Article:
I understand this system is different in other states but in the northwest this is how we role..
    Maybe your state has it's own trauma designation system, but I was speaking of the NATIONAL certification of trauma centers done by the American College of Surgeons- they do not recognize level 3 & 4 as official certifiable designations.....
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    I'm not arguing with your statement about the American College of Surgeons, but you said that a level 3 or 4 was simply a "self designation" which again is untrue in all states that I'm aware of. There is still a process with the state to become designated as a trauma center...national "no" but with the state "yes".

    BTW there are a few level 3's recognized by the ACS according to their website Trauma Centers List

    To the OP I would look into your state's trauma designation system to research the difference between the two. One thing I've noticed about the 3 and 4 trauma center's that I've worked in is that you call Lifeflight and transfer instead of sending the trauma patient to surgery--in both cases your goal is to stabilize and get the pt out of your dept.

    I found one example of the difference between level 3 and level 4 for you:

    "A Level III trauma center does not have the full availability of specialists, but does have resources for the emergency resuscitation, surgery and intensive care of most trauma patients. A Level III center has transfer agreements with Level I and/or Level II trauma centers that provide back-up resources for the care of exceptionally severe injuries."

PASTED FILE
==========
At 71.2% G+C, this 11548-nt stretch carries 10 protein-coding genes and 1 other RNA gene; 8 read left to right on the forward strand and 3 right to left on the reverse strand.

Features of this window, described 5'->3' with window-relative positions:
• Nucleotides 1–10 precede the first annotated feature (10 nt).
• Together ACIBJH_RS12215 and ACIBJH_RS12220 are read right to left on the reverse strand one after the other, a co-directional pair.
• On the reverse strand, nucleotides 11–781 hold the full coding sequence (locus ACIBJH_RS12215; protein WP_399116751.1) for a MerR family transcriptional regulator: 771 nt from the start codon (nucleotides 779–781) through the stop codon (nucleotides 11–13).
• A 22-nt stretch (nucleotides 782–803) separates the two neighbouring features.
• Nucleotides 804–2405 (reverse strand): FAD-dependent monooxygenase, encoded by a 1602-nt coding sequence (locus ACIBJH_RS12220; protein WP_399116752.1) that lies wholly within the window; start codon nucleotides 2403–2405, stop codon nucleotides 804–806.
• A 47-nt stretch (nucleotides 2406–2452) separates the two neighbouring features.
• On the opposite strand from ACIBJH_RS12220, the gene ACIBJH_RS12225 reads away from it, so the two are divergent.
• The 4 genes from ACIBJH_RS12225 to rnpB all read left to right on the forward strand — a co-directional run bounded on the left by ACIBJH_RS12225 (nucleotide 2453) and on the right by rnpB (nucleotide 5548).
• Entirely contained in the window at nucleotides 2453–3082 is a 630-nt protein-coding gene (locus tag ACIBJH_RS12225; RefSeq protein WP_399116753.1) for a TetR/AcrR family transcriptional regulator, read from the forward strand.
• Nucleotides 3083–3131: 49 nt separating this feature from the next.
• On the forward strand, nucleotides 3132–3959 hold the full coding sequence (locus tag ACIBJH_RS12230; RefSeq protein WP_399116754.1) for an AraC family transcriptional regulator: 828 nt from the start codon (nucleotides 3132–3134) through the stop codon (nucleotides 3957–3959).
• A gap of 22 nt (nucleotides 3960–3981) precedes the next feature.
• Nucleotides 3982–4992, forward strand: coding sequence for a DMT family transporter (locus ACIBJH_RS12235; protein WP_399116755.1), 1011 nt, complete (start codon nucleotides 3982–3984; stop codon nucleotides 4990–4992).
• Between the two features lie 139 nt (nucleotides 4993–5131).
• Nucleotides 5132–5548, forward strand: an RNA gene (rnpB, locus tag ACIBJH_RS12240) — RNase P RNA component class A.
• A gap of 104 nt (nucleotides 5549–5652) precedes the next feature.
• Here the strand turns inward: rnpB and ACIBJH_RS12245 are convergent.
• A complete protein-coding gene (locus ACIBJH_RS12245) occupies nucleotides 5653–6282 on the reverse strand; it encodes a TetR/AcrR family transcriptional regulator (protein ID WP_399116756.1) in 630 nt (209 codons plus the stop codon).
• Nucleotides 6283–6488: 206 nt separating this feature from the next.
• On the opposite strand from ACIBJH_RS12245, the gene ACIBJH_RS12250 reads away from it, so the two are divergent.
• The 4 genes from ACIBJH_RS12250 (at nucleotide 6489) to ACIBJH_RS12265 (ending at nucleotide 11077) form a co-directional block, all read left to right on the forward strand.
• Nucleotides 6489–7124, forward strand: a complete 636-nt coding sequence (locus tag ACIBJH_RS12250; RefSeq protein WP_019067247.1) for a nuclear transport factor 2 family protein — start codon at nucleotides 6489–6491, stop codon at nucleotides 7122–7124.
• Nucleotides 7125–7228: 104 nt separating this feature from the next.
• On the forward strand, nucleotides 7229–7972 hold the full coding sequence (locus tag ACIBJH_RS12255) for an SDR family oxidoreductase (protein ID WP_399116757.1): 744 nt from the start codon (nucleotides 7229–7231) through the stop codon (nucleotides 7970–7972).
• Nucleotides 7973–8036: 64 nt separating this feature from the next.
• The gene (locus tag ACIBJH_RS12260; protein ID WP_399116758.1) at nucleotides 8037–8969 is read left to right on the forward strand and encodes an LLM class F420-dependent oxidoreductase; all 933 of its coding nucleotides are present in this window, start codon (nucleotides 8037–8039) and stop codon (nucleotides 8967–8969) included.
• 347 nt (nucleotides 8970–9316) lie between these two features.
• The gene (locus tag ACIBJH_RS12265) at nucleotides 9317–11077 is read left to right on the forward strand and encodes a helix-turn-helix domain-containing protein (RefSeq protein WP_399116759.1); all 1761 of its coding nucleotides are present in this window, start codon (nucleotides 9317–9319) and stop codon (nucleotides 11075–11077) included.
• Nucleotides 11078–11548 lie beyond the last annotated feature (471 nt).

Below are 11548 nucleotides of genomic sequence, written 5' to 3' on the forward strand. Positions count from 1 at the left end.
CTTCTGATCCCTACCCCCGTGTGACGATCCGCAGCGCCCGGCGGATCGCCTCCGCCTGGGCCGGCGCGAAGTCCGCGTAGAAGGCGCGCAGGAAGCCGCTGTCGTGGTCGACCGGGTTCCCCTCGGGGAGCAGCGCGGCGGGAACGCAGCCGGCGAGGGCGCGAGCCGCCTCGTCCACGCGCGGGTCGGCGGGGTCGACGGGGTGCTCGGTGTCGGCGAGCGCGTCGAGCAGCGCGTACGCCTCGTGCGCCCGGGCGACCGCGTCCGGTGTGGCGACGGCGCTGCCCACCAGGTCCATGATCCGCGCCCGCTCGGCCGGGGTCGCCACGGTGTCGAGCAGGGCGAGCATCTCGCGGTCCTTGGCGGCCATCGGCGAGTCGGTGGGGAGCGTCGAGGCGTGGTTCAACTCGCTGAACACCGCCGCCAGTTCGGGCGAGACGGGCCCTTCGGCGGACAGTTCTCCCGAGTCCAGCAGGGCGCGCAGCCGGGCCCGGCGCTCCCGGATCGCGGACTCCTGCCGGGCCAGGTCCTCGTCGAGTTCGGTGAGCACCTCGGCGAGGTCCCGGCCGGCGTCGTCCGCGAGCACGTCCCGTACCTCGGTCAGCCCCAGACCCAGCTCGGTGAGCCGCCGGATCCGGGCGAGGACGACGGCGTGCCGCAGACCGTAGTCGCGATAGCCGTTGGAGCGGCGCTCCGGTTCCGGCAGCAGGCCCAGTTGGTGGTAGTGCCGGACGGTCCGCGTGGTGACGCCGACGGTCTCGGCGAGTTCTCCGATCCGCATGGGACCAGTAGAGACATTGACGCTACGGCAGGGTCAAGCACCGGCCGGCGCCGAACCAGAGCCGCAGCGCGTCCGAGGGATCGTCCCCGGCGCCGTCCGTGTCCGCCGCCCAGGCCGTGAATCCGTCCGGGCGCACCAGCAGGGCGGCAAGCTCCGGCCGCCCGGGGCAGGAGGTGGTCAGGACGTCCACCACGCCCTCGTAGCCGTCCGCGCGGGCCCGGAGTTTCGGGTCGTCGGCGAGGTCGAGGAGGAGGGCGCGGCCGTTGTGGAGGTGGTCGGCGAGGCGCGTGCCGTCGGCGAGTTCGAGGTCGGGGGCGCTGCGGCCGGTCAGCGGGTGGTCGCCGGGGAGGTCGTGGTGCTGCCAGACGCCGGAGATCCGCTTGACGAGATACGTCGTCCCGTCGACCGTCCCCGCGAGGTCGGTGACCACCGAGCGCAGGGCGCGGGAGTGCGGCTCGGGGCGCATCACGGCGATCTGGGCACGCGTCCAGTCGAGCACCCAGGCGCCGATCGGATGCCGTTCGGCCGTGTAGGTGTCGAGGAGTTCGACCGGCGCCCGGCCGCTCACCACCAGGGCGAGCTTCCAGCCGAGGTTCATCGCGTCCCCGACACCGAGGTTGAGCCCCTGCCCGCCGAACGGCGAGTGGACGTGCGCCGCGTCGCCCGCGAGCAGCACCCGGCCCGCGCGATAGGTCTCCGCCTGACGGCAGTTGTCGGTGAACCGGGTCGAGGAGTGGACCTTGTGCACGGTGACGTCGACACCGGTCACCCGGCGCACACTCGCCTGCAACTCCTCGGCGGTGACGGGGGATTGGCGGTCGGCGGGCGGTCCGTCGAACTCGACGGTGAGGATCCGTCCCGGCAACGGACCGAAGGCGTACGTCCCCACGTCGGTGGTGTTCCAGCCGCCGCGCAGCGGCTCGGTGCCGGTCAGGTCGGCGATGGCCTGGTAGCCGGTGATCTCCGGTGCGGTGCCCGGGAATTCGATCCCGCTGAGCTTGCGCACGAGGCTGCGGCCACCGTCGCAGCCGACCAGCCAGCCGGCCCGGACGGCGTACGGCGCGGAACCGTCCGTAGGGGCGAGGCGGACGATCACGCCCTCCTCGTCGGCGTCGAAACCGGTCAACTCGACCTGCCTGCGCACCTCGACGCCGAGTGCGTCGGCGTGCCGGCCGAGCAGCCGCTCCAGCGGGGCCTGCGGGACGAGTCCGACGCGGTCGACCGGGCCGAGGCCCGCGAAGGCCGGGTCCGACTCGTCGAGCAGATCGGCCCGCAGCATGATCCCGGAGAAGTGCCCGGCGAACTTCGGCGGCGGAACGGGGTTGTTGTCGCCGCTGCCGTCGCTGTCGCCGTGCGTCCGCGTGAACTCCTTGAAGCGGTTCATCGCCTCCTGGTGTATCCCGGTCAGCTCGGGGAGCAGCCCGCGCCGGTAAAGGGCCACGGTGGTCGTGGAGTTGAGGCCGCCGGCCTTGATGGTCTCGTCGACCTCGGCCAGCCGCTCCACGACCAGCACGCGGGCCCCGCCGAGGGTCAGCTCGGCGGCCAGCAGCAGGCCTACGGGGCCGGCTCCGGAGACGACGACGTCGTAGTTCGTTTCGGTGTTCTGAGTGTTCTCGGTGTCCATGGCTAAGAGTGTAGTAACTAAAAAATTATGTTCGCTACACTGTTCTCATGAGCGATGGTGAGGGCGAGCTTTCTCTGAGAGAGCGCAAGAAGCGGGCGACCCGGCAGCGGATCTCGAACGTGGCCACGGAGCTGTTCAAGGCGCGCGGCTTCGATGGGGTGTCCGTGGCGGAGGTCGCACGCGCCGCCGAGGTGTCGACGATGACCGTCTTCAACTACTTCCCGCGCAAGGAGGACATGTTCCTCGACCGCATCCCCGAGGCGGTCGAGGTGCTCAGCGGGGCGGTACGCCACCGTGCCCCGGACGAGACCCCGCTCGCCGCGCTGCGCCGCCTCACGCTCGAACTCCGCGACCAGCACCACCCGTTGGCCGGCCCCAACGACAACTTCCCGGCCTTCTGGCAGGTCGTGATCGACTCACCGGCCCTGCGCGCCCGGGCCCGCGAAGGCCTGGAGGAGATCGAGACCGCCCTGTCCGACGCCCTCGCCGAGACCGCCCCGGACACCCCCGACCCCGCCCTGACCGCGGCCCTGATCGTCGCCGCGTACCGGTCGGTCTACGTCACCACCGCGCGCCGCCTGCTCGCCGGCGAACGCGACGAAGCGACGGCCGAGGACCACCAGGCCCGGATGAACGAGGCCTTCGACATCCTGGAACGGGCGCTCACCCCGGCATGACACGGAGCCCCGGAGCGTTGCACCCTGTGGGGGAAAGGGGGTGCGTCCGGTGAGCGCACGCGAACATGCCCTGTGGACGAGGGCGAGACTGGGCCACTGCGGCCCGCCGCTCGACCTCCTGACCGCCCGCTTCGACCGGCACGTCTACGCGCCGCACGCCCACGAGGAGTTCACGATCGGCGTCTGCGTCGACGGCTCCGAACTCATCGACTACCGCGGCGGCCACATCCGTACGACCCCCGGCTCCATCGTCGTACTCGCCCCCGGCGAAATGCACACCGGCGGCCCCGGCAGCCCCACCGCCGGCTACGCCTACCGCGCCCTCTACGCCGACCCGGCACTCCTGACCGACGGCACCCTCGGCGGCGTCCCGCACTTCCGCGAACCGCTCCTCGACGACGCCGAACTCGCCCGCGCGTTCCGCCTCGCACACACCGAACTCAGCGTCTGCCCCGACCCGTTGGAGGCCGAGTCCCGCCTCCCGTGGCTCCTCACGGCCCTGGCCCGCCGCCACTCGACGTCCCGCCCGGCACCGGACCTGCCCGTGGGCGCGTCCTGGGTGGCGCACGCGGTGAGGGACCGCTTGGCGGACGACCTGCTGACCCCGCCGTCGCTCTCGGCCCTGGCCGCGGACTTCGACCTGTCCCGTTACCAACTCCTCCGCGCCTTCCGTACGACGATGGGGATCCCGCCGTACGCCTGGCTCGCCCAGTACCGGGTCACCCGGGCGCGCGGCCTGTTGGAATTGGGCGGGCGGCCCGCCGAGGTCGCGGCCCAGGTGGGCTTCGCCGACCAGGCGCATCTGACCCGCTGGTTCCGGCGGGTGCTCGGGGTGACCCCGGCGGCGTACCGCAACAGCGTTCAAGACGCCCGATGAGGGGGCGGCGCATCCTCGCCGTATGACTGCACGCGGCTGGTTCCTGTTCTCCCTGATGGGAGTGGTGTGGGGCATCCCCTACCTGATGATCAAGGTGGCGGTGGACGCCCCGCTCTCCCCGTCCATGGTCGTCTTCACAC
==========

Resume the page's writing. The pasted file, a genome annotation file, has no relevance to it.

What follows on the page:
"A Level IV trauma center provides the stabilization and treatment of severely injured patients in remote areas where no alternative care is available." Website
    Last edit by Larry77 on Nov 11, '07
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    Thank you all for your help. makes sense. In Texas, I believe the state regulates the designation of ER status. I will check out that link. Thanks a million!
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    I think Larry and ERTraveller give good advice. Larry nails the ACS perspective. The ACS one is the the one that can impact the flow of federal money. Plus it is easy to compare an apple to an apple in the ACS designation system.

    Now, can the states add additional designations? Maybe, but it could get confusing.

    Some states (err..Most) have some type of trauma plan in place. I have no idea if they have their own levels or if they have a state system that details the levels - but... The designation's main function impacts where you (EMS and HEMS) can take certain types of patients.

    The OP seems to be interested in the L3 L4 "designation" of the hospital that is the prospective employer. First, I think you will be okay - that is not to say you will not see "some" trauma at the L3 - but, most of "those patients" will never darken your door.

    The only time I would stop at a Level 3 out of the helicopter would be with a patient that I could not get to a Level 1 or 2 because of "new" weather that prevented me from reaching my original destination. Also, I might "divert to Level 3" with a massive blunt trauma that goes into arrest with a long ETA to the Level 1 or 2. Read: Rarely, if ever would this happen. Don't worry - the HEMS crew stays and plays if necessary. You will not be abandoned.